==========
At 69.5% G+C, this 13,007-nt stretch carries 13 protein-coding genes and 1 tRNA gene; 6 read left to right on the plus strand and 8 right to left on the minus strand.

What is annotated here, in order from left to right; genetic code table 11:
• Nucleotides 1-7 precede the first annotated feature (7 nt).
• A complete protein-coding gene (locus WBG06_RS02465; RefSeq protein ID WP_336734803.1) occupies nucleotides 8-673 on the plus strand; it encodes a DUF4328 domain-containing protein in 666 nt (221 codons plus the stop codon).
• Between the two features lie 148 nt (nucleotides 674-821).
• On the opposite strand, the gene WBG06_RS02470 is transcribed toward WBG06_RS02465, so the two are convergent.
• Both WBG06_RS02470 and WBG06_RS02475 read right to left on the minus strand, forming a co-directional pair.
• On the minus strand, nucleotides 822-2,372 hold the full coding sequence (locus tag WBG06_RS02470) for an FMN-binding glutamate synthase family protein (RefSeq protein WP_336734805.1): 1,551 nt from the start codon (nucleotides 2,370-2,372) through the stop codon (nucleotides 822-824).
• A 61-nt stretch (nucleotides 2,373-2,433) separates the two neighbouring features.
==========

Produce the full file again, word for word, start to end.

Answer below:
At 69.5% G+C, this 13,007-nt stretch carries 13 protein-coding genes and 1 tRNA gene; 6 read left to right on the plus strand and 8 right to left on the minus strand.

What is annotated here, in order from left to right; genetic code table 11:
• Nucleotides 1-7 precede the first annotated feature (7 nt).
• A complete protein-coding gene (locus WBG06_RS02465; RefSeq protein ID WP_336734803.1) occupies nucleotides 8-673 on the plus strand; it encodes a DUF4328 domain-containing protein in 666 nt (221 codons plus the stop codon).
• Between the two features lie 148 nt (nucleotides 674-821).
• On the opposite strand, the gene WBG06_RS02470 is transcribed toward WBG06_RS02465, so the two are convergent.
• Both WBG06_RS02470 and WBG06_RS02475 read right to left on the minus strand, forming a co-directional pair.
• On the minus strand, nucleotides 822-2,372 hold the full coding sequence (locus tag WBG06_RS02470) for an FMN-binding glutamate synthase family protein (RefSeq protein WP_336734805.1): 1,551 nt from the start codon (nucleotides 2,370-2,372) through the stop codon (nucleotides 822-824).
• A 61-nt stretch (nucleotides 2,373-2,433) separates the two neighbouring features.